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Re: Workshop on Language, Ontology, Terminology and Knowledge Structures (LOTKS - 2017)

From: Fahad Khan <anasfkhan81@gmail.com>
Date: Sat, 8 Jul 2017 19:16:44 +0200
Message-ID: <CAK+N+9gypgHifBQ65tRPptFVkxfZYveKi9S1qzzx=kj+J1Xj0g@mail.gmail.com>
To: public-ontolex <public-ontolex@w3.org>
**The submission deadline is extended to July 17, 2017.**

***Workshop on Language, Ontology, Terminology and Knowledge Structures
(LOTKS - 2017) ***

In conjunction with the 12th International Conference on Computational
Semantics (IWCS), 19th September, 2017 Montpellier (France)

Website: https://langandonto.github.io/LangOnto-TermiKS-2017/

Paper submissions due: 17th July 2017

**Workshop Description**

This workshop, the second of a joint series, will bring together two
closely related strands of research. On the one hand it will look at the
overlap between ontologies and computational linguistics; and on the other
the relationship between knowledge modelling and terminologies -- as well
as the many points of intersection between these two topics.

Languages and Ontologies:

Formal ontologies are taking on an increasingly important role in
computational linguistics and automated language processing. Knowledge
models and ontologies are of interest to several areas of NLP including,
but not limited to, Machine Translation, Question Answering, and Word Sense
Disambiguation. At a more abstract level ontologies can help us to model
and reason about natural language semantics. They can be also used for the
organisation and formalisation of linguistically relevant categories such
as those used in tagsets for corpus annotation. At the same time, the fact
that formal ontologies are being increasingly accessed by users with a
limited or with no background in formal logic has led to a growing interest
in the development of front ends that allow for the easy editing, querying
and summarisation of such resources; it has also led to work in developing
natural language interfaces for authoring and for evaluating ontologies.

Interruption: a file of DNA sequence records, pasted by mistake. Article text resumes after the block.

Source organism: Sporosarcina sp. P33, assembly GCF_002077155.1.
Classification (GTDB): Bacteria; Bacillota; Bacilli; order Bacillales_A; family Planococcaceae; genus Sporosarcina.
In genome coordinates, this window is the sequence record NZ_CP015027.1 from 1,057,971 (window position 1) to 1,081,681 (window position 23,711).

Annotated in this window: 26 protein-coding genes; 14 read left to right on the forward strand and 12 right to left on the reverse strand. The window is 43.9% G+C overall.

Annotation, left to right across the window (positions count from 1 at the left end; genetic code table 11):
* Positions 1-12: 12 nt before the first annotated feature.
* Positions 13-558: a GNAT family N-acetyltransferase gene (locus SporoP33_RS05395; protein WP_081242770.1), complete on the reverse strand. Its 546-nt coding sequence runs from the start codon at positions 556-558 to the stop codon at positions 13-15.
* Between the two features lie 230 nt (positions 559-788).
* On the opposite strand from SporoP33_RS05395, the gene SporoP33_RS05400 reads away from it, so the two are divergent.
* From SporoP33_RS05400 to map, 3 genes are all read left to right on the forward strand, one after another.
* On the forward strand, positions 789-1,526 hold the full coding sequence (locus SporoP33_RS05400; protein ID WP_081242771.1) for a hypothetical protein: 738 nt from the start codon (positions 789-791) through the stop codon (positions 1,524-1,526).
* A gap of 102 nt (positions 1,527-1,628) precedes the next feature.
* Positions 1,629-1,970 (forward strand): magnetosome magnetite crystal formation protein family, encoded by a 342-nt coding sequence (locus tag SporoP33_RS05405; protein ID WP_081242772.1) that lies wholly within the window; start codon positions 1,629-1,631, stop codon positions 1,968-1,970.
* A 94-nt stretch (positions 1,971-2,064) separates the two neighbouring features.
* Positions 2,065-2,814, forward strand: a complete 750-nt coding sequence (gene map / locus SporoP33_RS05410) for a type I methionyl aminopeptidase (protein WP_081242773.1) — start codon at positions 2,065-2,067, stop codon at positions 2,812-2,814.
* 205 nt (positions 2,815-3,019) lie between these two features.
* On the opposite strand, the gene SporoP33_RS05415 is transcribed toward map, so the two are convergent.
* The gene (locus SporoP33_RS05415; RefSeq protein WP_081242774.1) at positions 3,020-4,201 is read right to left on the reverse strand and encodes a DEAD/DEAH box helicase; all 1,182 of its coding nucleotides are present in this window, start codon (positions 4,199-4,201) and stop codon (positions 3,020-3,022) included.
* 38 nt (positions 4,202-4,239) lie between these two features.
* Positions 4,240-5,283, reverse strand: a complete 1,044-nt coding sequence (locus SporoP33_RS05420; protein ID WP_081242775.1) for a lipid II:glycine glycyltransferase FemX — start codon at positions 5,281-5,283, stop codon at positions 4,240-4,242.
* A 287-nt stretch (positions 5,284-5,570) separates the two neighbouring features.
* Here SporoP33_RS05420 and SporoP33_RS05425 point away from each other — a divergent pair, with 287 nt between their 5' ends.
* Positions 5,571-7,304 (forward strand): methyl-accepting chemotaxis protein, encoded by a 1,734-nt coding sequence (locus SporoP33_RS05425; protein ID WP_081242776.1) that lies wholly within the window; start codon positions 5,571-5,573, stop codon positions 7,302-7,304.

Another area that is now beginning to receive more attention is the
application of ontologies and taxonomies to the annotation and study of
literary texts, as well as of texts more generally in the humanities. This
is closely related to the ontology-enhanced modelling of lexicographic
resources, another topic which is gaining in popular.

This brings us to the field of terminology as a linguistic field, where in
recent years there has been a shift from merely compiling specialized
lexicographic resources to exploring terminology as a tool for structuring
knowledge in a given domain. As such, this has led to more intelligent ways
of accessing, extracting, representing, modelling, visualising and
transferring knowledge. Numerous tools for the automatic extraction of
terms, term variants, knowledge-rich contexts, definitions, semantic
relations, and taxonomies from specialized corpora have been developed for
a number of languages and new theoretical approaches have emerged as
potential frameworks for the study of specialized communication. However,
the building of adequate knowledge models for practitioners (e.g. experts,
researchers, translators, teachers etc.), on the one hand, and for use by
NLP applications (including cross-language, cross-domain, cross-device,
multimodal, multi-platform applications) on the other, still remains a
challenge. LOTKS will provide a forum for discussion on how to best bridge